where life's not empty, it's restless.

Archive for the month “February, 2012”

Lifelong Learning

On a recent Sunday morning in an old officer’s house at Fort Worden, it was so quiet the quiet itself felt loud. I sipped my coffee and watched the sky lighten. I thought of the layers of history on this silent hill just outside Port Townsend; how for decades, it teemed with soldiers, their cannons trained on the Straits of Juan de Fuca.  Now the Fort has been recommissioned as host to a motley assortment of visiting groups: healers, fiddlers, woodworkers, high school football teams, artists, writers.  People, including me, who mostly come in search of themselves.

            I was there for the Goddard College Masters of Fine Arts in Creative Writing commencement. Not my own—that happened the summer before last.  This time, I was there to witness.  To applaud what happens at the Fort.

            Goddard is one of more than fifty American colleges that offer what are called low-residency degrees.  At the beginning of each semester, faculty and students gather for eight days jam-packed with seminars, workshops, readings.  Then everyone goes home and writes like crazy, sending 30 or 40 page packets of work to their advisors every three weeks.  The idea is to integrate learning into life, rather than leaving your life to go to school full-time.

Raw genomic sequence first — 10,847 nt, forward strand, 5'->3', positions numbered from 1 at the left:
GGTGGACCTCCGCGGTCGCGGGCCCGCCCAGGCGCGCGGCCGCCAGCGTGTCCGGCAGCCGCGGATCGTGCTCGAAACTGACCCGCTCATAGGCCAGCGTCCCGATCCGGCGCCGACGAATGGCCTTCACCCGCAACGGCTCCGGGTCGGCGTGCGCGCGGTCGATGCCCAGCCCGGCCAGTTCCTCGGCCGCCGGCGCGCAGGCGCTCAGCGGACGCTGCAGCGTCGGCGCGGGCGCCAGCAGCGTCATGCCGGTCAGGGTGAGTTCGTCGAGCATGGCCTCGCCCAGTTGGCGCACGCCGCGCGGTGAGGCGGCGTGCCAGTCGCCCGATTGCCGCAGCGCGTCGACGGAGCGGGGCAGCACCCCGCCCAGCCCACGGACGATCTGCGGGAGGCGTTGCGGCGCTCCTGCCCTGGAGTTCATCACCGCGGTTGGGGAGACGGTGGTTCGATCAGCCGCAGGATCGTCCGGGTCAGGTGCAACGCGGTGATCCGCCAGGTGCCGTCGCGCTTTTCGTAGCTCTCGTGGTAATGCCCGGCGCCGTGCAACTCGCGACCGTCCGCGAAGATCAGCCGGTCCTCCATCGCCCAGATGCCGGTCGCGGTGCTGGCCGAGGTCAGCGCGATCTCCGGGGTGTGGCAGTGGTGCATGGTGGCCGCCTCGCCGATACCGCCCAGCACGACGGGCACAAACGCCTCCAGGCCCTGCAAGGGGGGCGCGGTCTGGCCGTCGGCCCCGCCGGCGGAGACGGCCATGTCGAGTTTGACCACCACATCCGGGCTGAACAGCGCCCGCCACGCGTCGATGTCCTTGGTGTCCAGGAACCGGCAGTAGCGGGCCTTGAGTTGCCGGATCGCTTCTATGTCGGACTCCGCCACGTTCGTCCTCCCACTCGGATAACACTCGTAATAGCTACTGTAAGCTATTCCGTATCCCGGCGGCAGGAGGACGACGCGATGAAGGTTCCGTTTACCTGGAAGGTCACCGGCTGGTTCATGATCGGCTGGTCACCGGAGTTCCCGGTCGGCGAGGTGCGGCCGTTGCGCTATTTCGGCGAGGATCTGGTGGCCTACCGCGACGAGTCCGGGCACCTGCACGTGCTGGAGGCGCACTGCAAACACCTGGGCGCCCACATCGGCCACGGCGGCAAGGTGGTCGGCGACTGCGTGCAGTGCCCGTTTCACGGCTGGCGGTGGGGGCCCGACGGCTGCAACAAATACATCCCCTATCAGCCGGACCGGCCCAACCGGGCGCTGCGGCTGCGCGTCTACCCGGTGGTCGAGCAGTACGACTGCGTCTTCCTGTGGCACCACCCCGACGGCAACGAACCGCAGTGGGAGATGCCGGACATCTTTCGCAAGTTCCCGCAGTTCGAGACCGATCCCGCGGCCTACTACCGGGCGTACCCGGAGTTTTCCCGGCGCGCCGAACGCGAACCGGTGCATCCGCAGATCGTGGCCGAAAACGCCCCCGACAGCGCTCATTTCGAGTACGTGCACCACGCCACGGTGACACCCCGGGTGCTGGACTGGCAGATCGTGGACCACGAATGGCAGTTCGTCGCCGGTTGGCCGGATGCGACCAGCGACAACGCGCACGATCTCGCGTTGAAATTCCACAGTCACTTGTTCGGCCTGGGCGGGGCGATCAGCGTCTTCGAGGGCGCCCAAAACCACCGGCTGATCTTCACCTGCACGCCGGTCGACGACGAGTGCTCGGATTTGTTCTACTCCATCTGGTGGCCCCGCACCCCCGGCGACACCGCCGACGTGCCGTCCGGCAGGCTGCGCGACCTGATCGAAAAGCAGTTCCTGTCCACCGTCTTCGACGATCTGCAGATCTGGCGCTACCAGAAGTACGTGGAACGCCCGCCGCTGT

There’s another idea at work, which seems at odds with the low-residency concept: the notion of creative community. Of the power of knowing you are not alone: you are connected to this group of people who, like you, find meaning in this crazy quixotic act called writing.  Who, like you, have full lives—jobs, families, commitments—but feel powerfully called to do this too.  And who, like you, find meaning in finally emerging from their shy shells to share their work—twice a year at the residencies and in all kinds of ways in between.

            Lewis Hyde writes, in his book The Gift, “The creative spirit moves in a body or ego larger than that of any single person.” He asserts works of art not only come from but nourish a part of our being that’s “not entirely personal.” This is easier to understand when you think of a symphony orchestra or a rock band than it is when you think of a writer toiling in solitude.  But it is true for us too.

            Writers are tempted to believe their gift is singular; it springs from some pure deep inner well. But that’s like believing you learn to walk, talk, eat and dress all by yourself. There’s a strand of your gift that is indeed only yours. But what are your tools? Words. How did you learn to use them? By reading and listening.